We have collected links to a number of (mostly-) external resources to provide additional context, analysis and biographical information, without trying to be comprehensive.


A good summary page is available on Wikipedia, which can be accessed without leaving this site. Wikipedia pages dedicated to individuals can be accessed from their personnel records in the digitised archive.

Bibliography: Please refer to the foot of the Wikipedia page. Books still in print can be purchased from the online shop at Maidenhead Heritage Centre or in person.

BBC video clip

Spirfire Women was first broadcast in 2010. It is not usually available on iPlayer, but there is a short extract clip available (opens in a new tab). The programme description reads:

“During WWII 168 female pilots fought against all the odds for the right to aid the war effort. These trailblazers were part of the Air Transport Auxiliary – a thousand strong organisation that delivered aircraft to the frontline RAF. They were expected to fly wherever the need was greatest , in whatever aircraft was required – one in 10 women pilots died flying for the ATA.

Their story is one of courage, sexism, patriotism but above all, a story about women who wanted to break the confines of the world they lived in – and reach for the skies.”

Anna Peterson

Anna Peterson (now Cole) contributed her poster and 2007 college thesis to the archive. She is now a New Hampshire attorney with Drummond Woodsum.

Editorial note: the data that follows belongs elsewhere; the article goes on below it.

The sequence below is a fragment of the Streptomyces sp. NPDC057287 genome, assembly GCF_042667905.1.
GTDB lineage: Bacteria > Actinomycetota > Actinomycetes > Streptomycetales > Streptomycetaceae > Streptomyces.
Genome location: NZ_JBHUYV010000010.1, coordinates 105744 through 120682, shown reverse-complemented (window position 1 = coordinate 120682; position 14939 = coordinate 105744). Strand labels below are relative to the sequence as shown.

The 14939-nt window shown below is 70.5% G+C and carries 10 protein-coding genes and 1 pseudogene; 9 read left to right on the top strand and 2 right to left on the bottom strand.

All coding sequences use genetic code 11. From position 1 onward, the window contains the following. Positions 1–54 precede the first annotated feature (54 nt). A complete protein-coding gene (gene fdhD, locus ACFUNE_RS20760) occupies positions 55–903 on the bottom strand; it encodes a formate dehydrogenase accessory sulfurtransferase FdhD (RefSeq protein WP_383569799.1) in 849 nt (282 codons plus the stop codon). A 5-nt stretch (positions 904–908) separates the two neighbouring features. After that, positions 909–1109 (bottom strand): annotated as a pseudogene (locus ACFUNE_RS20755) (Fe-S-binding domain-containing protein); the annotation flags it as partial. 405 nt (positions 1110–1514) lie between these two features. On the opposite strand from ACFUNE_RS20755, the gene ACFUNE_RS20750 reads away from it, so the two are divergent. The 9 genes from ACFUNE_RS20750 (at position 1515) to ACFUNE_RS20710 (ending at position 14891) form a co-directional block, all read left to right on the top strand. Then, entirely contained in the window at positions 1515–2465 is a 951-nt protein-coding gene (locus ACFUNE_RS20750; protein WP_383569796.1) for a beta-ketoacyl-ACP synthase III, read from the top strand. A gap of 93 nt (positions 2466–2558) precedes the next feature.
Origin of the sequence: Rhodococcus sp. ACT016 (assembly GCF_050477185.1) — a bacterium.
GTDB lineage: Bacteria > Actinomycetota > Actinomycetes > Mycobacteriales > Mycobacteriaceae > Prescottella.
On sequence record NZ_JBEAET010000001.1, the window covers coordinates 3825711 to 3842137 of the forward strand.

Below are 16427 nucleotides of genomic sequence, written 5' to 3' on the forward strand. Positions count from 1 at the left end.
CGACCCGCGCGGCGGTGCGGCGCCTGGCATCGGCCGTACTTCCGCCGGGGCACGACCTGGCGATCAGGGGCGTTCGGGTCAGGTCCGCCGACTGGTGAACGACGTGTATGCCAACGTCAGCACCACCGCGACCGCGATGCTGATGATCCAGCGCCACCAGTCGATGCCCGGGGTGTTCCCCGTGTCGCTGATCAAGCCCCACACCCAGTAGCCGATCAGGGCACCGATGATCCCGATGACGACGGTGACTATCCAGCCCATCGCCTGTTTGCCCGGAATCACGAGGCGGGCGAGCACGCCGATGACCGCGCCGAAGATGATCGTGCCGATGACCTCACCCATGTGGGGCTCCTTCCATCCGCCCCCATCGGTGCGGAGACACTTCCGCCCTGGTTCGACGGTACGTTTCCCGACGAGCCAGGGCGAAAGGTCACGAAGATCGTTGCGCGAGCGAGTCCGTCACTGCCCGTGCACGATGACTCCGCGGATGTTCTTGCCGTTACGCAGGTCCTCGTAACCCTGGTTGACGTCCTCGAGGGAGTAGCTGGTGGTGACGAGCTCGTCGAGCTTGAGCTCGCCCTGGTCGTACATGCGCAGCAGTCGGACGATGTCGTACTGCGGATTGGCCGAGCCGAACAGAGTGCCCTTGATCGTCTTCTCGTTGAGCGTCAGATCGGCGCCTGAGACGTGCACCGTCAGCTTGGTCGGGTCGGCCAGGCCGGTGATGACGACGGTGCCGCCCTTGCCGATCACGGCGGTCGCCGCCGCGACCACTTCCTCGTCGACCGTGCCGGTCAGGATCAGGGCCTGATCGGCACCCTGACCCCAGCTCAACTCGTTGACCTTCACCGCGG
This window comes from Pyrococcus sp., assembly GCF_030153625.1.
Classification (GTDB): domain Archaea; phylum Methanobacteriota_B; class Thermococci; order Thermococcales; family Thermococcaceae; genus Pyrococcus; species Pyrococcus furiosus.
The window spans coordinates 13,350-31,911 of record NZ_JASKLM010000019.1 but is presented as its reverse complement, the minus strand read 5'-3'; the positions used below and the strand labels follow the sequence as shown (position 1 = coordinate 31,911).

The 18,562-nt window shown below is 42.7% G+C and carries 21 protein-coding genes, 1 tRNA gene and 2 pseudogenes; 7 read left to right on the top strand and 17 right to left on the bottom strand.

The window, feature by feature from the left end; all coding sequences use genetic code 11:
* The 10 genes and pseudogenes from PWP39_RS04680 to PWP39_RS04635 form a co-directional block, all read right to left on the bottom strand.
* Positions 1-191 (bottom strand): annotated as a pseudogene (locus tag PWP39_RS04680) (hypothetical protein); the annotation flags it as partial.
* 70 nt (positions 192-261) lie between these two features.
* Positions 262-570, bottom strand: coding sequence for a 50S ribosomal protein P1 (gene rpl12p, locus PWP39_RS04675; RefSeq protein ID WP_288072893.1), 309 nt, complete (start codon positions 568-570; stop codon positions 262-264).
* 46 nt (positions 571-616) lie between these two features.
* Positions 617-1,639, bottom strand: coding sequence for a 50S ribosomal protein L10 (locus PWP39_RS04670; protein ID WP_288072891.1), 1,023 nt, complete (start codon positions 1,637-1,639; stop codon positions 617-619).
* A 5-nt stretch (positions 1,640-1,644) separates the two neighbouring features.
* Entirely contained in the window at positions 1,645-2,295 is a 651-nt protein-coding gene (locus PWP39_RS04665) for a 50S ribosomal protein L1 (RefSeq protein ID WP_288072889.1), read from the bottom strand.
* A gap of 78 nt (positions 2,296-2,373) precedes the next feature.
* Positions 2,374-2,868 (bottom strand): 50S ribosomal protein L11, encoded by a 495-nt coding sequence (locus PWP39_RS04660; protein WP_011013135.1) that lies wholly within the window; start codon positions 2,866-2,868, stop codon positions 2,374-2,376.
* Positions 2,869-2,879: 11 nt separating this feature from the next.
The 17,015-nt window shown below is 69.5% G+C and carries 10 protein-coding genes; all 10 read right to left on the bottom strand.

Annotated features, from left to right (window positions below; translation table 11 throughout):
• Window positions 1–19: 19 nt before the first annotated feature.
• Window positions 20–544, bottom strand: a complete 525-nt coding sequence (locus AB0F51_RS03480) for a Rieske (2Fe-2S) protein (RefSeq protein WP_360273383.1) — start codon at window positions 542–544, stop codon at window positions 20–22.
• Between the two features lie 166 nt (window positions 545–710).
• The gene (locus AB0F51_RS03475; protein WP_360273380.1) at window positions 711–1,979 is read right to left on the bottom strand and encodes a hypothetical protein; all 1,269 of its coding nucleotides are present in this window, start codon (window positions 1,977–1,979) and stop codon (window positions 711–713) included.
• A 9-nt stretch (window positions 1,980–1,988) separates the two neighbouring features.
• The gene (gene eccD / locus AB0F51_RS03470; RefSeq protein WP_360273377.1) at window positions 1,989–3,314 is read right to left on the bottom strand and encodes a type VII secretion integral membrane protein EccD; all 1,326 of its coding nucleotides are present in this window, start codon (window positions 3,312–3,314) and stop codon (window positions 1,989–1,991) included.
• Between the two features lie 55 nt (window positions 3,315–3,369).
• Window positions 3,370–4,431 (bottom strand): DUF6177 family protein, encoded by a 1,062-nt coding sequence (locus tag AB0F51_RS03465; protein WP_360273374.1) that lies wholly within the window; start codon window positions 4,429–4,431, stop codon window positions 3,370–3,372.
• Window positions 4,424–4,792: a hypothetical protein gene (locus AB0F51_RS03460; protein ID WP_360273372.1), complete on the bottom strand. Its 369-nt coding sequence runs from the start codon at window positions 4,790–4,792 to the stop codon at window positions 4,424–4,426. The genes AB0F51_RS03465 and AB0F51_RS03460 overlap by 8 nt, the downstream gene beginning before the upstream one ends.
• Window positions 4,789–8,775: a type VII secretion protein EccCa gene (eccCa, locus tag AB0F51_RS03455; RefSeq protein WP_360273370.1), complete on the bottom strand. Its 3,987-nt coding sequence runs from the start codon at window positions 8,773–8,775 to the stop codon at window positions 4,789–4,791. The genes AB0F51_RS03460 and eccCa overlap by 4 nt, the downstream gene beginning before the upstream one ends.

Click on the image to open the poster in a new tab

Click on the image to open Anna Peterson’s thesis in a new tab

Dr Trevor Stone

Now semi-retired, Trevor is the Honorary Historian of the RAF Logistics Branch and Trades. His PhD thesis, awarded by the University of Exeter, examines how the RAF supported its aircraft, equipment and personnel during the Second World War. He is the author of Sustaining Air Power, published by Fonthill Media in 2017.

Link to Fonthill Media (opens in a new tab)

Click on the image to open Dr Trevor Stone’s thesis in a new tab

Royal Aeronautical Society

Leading glider pilot, Philip Wills, was one of the first to join the new service in 1939 and went onto become the ATA’s second-in-command and Director of Operations. Full of stories of his time in the service, Wills shares his knowledge in this 1965 audio lecture of how the service was rolled out, the day-to-day work of its pilots and their training. He also highlights how the organisation set standards for the future path of air accident investigation and pilot documentation through the development of their flying and ground handling notes – the one-stop-shop for those interested in how to fly World War II aircraft. 


RAF Museum

Online exhibition pages containing contextual information about the Air Transport Auxiliary and a number of biographies.


Solent Aviatrix

Celebrating the local aviation history of Hampshire and the Isle of Wight area. It contains some excellent biographical information.


Air Transport Auxiliary Association

An organisation created to keep alive the memory of all those who worked in ATA in WW2 and ensure that their story is told accurately.


The US ATA perspective

Ann Wood-Kelly

Ann Wood-Kelly – one of the US ATA veterans – developed a website ( in her later years, commemorating the contribution made by US flyers, especially the women recruited by Jackie Cochran. The website content is essentially unchanged but is now preserved as part of the ATA Archive. It contains a wealth of valuable contextual information.